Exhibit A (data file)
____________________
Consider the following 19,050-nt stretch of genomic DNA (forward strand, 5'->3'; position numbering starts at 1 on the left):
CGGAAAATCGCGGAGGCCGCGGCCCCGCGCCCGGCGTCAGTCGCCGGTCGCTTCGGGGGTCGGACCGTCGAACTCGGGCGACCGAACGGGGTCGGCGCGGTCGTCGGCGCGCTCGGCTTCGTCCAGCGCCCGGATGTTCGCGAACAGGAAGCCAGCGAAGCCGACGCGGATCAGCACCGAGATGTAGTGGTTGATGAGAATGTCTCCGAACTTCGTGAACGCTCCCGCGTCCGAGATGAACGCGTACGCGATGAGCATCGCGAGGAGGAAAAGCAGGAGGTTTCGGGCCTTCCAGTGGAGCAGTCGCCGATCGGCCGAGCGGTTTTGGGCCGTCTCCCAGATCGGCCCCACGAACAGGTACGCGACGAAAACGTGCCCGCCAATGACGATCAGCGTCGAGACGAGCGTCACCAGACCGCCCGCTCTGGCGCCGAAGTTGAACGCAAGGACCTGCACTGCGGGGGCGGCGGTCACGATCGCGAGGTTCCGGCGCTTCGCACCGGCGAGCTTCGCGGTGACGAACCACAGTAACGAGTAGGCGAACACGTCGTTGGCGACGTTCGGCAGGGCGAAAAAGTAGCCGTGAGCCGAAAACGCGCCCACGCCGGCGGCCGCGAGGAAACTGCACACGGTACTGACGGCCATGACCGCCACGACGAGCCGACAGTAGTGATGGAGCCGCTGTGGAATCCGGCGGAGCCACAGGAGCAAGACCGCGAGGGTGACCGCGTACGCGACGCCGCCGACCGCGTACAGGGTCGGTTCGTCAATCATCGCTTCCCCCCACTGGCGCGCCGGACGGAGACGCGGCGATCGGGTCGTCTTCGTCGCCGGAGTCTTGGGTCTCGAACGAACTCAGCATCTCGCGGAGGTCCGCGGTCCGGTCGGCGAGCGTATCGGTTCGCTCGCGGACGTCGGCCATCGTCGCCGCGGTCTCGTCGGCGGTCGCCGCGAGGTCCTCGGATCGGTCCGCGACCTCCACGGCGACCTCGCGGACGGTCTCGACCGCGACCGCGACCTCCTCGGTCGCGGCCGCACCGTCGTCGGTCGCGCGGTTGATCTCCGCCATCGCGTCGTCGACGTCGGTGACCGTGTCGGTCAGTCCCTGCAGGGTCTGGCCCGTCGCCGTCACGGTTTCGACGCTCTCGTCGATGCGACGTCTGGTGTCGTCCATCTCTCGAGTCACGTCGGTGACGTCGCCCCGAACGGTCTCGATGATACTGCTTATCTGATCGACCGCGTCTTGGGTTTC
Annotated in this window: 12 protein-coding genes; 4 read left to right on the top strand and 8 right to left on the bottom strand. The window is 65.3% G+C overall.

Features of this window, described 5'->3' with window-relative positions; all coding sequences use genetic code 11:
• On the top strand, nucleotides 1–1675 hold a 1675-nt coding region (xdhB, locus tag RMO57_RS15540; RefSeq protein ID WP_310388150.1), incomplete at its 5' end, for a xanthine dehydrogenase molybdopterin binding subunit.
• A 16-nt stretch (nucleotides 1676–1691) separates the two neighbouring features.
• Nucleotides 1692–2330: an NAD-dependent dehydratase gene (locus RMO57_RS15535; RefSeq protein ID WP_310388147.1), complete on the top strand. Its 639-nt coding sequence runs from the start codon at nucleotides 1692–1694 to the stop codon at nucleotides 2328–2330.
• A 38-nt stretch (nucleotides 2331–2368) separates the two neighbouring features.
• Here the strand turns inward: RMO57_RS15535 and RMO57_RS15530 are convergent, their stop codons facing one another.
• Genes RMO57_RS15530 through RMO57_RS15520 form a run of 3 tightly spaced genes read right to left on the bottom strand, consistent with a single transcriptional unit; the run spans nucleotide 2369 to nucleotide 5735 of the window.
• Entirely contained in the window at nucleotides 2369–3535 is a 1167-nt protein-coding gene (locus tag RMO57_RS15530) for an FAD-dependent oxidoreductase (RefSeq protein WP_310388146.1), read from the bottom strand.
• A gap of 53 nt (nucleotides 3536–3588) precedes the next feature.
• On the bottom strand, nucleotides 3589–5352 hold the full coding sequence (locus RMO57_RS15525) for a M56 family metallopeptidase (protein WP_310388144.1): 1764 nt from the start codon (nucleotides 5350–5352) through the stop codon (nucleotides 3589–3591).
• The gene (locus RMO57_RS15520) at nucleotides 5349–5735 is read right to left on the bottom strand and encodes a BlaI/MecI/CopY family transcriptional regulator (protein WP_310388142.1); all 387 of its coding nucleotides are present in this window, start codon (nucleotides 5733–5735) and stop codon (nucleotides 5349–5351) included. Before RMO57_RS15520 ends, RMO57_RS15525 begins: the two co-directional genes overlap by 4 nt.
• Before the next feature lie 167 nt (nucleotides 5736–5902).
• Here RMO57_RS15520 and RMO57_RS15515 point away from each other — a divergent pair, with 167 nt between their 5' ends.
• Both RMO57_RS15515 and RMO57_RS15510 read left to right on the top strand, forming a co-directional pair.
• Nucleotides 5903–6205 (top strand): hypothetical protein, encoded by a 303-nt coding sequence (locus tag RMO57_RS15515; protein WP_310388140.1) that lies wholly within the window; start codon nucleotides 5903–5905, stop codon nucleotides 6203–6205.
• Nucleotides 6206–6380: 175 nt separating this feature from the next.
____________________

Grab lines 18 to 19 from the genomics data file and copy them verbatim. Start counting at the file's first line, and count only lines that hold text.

• Nucleotides 5903–6205 (top strand): hypothetical protein, encoded by a 303-nt coding sequence (locus tag RMO57_RS15515; protein WP_310388140.1) that lies wholly within the window; start codon nucleotides 5903–5905, stop codon nucleotides 6203–6205.
• Nucleotides 6206–6380: 175 nt separating this feature from the next.